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A Review of Historical Texts on the Death Penalty and How They Shaped My Opinion on Capital Punishment


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Noose: True Stories of Australians Who Died at the Gallows written by Xavier Duff is a brief history of some of Australia’s most infamous capital punishment cases. The book opens with the Mile Creek massacre, which was one of the first times recorded in Australian history where white Australians were trialed and found guilty of the murder of indigenous Australians. Duff’s collection of stories also follows cases of mental illness and outright injustice where innocent people were hanged and later acquitted.

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A poignant example of the confusion that can surround capital punishment cases is the example of Louisa Collins, who was the last woman hanged in Australia after it was deemed too brutal a punishment for women. She was accused of killing her husband by poisoning. She was tried three times (talk about triple jeopardy!) until she was convicted and hanged for her ‘crimes’.

The last execution in Australia was carried out in 1967 in Victoria. It would take until 1984 before all states in Australia would ban capital punishment, with Western Australia being the last to follow suit and New South Wales to be the first in 1955. In Australia’s early European settler period, which I would roughly put at around 1820 to 1910, hangings were much more common than in the latter 1900s. In fact between 1940 to 1990 there were only 21 executions in the whole of Australia, whereas between 1820-1829 there were 360 in Victoria and New South Wales alone.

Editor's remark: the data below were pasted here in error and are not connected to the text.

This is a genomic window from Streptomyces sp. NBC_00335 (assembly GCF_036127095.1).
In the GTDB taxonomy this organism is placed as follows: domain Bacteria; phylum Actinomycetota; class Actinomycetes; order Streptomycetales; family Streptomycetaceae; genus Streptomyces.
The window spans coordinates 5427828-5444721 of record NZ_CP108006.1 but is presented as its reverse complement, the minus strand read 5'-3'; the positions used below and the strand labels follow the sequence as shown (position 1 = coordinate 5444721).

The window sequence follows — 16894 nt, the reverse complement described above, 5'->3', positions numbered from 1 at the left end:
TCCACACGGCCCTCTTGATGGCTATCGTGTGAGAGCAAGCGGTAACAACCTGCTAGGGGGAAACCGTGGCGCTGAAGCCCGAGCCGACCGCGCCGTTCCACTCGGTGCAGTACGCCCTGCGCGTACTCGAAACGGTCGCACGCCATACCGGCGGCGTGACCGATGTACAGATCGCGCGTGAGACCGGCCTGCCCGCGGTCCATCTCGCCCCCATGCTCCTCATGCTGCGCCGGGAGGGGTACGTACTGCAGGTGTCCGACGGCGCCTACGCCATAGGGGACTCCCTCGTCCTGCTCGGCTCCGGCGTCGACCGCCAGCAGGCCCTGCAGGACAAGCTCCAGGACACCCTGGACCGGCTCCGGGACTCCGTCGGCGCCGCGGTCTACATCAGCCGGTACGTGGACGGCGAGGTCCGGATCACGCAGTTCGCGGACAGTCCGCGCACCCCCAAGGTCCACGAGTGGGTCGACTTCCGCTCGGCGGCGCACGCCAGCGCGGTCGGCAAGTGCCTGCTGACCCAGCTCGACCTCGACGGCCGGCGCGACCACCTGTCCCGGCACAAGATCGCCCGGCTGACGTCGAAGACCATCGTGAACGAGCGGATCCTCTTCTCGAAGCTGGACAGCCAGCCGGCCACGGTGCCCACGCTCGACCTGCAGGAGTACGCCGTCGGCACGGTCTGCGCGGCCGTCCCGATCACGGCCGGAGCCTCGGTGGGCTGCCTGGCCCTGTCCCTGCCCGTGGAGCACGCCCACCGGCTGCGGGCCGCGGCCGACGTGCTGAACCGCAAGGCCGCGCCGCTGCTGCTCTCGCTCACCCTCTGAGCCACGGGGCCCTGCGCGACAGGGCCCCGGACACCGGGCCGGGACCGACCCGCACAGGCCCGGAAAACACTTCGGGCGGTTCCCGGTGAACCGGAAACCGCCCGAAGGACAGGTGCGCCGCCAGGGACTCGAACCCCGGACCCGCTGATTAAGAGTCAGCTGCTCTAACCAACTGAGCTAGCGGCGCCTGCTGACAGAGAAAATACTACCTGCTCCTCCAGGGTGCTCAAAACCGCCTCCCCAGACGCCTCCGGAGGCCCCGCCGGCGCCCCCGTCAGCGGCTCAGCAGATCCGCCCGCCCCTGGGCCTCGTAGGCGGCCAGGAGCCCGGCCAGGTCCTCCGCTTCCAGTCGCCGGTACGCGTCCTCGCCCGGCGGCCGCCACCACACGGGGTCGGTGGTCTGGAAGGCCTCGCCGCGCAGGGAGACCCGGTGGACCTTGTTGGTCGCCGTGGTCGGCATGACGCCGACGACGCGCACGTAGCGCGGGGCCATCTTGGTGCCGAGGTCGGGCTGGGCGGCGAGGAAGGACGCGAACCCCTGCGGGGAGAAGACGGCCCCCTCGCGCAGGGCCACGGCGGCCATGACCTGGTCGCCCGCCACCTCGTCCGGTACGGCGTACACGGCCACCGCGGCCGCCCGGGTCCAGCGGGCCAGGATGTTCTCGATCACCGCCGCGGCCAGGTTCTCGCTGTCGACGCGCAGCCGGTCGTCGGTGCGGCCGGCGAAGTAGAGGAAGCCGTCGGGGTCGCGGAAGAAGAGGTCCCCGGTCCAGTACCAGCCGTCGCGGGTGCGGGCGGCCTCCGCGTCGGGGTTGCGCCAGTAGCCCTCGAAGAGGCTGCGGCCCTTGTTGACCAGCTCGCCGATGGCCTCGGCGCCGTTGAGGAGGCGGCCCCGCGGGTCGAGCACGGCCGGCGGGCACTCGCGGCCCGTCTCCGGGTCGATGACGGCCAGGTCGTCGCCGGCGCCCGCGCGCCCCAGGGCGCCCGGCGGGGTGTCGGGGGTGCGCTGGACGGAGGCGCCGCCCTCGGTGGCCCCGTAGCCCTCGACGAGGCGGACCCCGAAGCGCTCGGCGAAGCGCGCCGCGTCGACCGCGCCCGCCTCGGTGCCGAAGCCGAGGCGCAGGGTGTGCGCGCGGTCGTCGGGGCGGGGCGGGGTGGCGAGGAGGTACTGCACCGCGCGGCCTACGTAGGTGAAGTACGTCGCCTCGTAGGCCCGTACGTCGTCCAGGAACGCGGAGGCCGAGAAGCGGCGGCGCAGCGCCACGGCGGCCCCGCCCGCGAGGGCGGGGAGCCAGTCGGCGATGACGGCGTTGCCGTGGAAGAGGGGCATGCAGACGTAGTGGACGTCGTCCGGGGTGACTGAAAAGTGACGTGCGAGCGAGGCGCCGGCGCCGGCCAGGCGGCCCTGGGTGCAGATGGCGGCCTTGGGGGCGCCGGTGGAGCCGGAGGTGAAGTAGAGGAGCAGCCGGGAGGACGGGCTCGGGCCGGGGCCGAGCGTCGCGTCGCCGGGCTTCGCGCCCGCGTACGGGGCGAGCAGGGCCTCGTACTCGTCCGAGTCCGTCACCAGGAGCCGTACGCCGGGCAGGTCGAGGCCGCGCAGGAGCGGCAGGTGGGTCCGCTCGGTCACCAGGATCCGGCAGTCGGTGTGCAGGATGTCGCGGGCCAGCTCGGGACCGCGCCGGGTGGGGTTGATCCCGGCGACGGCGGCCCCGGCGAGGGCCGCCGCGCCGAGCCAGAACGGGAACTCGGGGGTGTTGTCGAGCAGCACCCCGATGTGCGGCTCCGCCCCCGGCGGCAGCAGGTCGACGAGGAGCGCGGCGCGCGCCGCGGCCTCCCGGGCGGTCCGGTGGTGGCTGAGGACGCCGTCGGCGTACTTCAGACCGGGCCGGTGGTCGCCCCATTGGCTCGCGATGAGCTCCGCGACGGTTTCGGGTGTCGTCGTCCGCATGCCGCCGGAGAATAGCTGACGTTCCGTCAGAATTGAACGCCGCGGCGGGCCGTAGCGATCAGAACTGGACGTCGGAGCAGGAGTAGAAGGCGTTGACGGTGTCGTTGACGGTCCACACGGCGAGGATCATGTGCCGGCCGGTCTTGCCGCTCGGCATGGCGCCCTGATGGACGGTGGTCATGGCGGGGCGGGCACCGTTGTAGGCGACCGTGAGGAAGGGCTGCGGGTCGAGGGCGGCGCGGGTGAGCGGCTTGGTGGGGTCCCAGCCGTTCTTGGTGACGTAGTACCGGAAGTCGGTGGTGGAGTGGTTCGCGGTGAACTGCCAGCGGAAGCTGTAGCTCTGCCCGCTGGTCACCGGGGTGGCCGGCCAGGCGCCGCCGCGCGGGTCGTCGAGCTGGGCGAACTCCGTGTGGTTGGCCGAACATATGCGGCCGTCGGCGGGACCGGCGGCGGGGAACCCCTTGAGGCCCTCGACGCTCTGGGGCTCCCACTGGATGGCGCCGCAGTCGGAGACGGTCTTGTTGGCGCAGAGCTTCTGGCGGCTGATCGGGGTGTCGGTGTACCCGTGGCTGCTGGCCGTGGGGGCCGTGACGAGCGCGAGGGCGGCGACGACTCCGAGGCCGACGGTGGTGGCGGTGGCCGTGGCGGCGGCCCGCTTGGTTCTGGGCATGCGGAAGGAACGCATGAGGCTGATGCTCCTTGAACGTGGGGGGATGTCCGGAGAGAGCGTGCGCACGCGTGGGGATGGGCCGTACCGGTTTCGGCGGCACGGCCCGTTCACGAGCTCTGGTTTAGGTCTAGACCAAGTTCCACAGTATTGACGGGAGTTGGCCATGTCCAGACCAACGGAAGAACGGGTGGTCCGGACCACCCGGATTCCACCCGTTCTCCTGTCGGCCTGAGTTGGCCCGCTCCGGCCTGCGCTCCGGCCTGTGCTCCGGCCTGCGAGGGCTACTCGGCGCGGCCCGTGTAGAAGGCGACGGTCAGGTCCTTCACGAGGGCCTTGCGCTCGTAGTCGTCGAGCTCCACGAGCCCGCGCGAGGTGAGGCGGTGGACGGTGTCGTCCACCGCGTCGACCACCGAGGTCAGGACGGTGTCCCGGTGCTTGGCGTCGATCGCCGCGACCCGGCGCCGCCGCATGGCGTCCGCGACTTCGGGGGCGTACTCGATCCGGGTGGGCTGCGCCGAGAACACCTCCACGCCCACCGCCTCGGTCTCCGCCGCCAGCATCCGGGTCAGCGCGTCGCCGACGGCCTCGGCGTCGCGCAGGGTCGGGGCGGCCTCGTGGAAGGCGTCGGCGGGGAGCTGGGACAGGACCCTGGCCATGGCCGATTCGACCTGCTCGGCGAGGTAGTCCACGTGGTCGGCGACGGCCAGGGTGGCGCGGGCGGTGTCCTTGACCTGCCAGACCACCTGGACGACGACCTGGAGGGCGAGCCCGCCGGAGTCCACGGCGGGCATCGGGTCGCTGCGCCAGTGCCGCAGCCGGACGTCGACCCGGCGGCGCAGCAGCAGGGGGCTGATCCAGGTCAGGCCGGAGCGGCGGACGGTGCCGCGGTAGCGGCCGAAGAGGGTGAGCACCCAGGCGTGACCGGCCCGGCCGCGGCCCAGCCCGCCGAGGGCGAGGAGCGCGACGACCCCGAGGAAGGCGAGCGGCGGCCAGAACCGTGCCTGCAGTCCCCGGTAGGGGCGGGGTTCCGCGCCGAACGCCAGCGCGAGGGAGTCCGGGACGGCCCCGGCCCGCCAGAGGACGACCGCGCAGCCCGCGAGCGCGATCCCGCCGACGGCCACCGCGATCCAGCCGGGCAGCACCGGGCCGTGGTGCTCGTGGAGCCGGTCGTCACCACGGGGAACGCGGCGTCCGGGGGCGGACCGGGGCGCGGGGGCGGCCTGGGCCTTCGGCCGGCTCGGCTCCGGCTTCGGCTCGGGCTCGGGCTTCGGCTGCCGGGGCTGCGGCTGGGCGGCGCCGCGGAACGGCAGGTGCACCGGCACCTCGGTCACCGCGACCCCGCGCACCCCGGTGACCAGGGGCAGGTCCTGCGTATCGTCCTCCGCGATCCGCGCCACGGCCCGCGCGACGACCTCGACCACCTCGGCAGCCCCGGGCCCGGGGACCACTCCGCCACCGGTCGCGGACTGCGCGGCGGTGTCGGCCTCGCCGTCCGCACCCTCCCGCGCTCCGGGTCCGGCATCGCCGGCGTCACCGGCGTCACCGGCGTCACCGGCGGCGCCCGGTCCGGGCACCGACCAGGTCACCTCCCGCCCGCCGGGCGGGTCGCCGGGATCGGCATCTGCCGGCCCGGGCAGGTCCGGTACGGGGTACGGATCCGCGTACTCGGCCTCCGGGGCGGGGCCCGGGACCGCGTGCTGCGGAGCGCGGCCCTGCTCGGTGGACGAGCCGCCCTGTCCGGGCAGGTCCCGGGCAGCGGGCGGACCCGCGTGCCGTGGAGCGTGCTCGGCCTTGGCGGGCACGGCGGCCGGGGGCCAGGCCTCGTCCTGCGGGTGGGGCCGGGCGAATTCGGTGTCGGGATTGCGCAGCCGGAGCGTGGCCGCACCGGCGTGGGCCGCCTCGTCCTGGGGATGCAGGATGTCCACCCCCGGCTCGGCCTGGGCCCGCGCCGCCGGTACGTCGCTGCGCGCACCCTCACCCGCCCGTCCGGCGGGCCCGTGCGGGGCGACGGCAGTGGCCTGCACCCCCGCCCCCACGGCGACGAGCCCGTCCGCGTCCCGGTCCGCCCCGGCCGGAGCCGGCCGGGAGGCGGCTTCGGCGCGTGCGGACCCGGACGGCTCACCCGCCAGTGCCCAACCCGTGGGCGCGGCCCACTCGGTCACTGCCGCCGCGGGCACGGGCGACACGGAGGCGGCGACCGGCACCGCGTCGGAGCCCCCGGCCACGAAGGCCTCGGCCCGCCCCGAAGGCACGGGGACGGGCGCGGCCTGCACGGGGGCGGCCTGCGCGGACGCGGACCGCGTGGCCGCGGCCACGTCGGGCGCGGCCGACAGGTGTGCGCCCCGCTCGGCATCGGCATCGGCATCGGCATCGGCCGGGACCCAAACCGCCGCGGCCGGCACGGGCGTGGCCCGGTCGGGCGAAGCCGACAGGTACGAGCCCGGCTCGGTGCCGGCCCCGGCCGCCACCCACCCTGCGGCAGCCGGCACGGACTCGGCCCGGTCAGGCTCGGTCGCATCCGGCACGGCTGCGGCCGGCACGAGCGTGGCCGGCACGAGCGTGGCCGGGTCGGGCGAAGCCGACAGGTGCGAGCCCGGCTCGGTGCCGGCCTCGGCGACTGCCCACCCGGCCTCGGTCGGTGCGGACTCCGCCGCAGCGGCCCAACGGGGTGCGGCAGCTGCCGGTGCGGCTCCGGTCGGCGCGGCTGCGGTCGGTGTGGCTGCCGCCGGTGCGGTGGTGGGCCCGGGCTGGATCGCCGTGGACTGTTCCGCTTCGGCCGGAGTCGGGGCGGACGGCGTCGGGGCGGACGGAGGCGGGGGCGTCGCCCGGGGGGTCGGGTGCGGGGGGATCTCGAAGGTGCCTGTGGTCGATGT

Many people fall on two sides of the debate around capital punishment; those for and those apposed. In the Netflix series, I Am A Killer, where inmates who are facing death row for various crimes talk about their convictions, ideas of death, innocence, law, and life are explored. In episode two of series one, Kenneth Foster explains how he and his friend Mauricio Brown were convicted of the murder of Michael LaHood. Mauricio was sentenced to death and killed in 2007, and hours before Kenneth was supposed to be executed he was given life in prison because people protested his death sentence as evidence had shown that Kenneth was in the car far away from where Michael was shot (Texas has a law that means people near the crime or strongly associated with the prime suspect can face the same charges as the prime suspect). Nico LaHood, Michael’s brother, says in the series that people who don’t believe in the death penalty have never had a loved one murdered, which is one of the ways that loss, grief, justice, and the law mix together to create complex emotions surrounding capital punishment.